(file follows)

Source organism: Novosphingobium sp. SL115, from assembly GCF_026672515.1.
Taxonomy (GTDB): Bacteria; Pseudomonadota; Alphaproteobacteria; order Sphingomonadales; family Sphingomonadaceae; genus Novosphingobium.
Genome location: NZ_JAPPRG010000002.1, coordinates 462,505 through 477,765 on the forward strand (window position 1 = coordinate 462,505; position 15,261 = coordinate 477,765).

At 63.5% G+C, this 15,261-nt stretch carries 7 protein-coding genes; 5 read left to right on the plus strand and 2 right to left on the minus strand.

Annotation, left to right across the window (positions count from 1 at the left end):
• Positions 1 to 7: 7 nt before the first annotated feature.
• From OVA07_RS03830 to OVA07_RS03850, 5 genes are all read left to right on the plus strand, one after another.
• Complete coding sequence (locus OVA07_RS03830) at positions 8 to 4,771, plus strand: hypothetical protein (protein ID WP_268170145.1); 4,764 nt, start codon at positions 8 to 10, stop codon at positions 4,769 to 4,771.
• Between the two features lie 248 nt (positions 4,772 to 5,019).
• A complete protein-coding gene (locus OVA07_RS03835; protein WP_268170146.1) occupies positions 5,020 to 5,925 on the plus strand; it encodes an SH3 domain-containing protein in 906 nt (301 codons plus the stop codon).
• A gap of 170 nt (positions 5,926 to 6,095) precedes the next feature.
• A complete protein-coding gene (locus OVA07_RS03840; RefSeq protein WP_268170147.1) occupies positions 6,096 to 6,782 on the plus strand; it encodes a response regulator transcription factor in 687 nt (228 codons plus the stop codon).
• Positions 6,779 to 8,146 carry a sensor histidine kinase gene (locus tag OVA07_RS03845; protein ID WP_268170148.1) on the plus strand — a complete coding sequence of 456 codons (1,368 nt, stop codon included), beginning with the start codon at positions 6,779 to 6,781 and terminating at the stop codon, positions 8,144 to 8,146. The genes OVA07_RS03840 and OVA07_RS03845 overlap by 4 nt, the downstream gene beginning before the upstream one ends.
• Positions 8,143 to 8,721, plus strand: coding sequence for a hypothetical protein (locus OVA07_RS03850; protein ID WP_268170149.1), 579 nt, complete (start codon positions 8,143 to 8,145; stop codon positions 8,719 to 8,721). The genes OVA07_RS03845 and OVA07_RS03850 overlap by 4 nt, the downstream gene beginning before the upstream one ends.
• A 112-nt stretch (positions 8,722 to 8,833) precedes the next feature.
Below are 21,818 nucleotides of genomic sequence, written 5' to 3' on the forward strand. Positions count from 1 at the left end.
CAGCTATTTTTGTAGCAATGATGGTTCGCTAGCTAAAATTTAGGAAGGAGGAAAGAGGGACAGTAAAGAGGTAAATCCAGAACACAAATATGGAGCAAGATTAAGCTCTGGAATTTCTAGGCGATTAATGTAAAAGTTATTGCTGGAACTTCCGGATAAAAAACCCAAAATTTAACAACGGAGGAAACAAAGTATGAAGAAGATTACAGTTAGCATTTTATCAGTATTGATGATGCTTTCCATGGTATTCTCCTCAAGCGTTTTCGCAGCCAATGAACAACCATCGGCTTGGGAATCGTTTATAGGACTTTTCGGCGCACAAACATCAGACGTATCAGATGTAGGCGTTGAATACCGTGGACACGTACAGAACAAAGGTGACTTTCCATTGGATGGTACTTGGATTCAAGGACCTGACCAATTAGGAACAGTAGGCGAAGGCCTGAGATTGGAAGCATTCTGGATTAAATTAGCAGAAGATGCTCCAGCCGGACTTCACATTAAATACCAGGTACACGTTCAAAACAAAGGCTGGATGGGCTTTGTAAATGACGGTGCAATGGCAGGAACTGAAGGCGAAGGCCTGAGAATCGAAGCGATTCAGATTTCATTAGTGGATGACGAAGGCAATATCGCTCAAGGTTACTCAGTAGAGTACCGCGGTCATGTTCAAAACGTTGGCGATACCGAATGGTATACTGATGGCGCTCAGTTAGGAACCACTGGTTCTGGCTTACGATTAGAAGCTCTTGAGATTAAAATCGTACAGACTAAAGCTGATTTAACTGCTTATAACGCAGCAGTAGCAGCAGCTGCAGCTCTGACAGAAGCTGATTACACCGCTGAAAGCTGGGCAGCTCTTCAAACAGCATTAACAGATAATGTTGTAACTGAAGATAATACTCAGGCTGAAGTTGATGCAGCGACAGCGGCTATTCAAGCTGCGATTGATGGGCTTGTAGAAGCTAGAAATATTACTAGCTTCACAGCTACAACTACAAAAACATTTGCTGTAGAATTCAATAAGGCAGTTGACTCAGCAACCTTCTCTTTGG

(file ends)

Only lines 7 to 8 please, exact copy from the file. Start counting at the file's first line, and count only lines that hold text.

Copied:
• From OVA07_RS03830 to OVA07_RS03850, 5 genes are all read left to right on the plus strand, one after another.
• Complete coding sequence (locus OVA07_RS03830) at positions 8 to 4,771, plus strand: hypothetical protein (protein ID WP_268170145.1); 4,764 nt, start codon at positions 8 to 10, stop codon at positions 4,769 to 4,771.